5

Is rain the touch that will heal (asked poetically)?

6

The family that believes in the Holy One is willing to share. OR The Holy One the family believes in is willing to share.

 

7

Does the ruler of the island remember that the holy man was busy?

Báa dom hu marithu shóod wohéeda wowithideháath?

Does the ruler of the island remember the holy man who was busy?

8

The nurse fears lest the speaker may cry.

Bíi héeya onin rilrili delishe diháháath wáa.

The nurse fears the speaker who may be crying.

9

The worker saw that the scientist needed help.

Bíi eril láad halá them ehá denetheháath oyinan wa.

The worker saw the scientist who needed help.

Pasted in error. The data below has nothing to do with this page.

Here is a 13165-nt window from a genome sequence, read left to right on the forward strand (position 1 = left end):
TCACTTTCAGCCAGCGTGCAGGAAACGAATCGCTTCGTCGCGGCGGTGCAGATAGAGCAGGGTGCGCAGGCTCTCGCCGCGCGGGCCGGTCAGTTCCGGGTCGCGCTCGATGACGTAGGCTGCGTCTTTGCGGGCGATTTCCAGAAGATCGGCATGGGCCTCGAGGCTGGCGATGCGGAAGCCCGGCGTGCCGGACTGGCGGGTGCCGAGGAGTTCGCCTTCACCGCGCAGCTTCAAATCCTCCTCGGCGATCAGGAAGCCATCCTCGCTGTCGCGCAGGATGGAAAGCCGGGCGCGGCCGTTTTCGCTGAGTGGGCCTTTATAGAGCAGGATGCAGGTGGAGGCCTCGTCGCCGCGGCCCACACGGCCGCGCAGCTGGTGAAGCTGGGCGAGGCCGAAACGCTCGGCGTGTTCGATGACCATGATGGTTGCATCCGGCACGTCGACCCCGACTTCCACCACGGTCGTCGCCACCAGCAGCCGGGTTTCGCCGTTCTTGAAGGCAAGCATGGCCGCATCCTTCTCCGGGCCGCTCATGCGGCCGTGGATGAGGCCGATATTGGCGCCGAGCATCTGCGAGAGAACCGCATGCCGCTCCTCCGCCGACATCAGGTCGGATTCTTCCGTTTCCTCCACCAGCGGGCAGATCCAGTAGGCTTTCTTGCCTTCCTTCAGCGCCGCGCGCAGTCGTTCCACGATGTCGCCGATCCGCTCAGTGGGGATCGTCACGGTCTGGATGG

10

The philosopher knows that some (many) facts are hard to understand.

Bíi ril lothel ehená mebú nedeloth beyeneháath wa.

The philosopher knows some (many) facts that are hard to understand.

11

Does Elizabeth worry that several young sailors may depart from the city?

Báa lhitharil Elízhabeth rilrili menasháad meworabalin woheshá nedebe miwithedeháath?

Does Elizabeth worry about the several young sailors who may depart from the city?

12

The traveler studies whether the roads are safe.

Bíi ulanin imá meyom wetheháath wáa.

The traveler studies the roads that are safe.

 

13

William hopes to speak to the beautiful healer. The healer sings and dances.

Bíi ul di Wílem lalom i amedara woháya woduthaháháadim wáa.

William hopes to speak the beautiful healer who sings and dances.

14

The cat sat in front of the gate. The cat may never tire.

Bíi eril wod rilrili nahóoha rul rahadihadeháa urahusha ihé wa.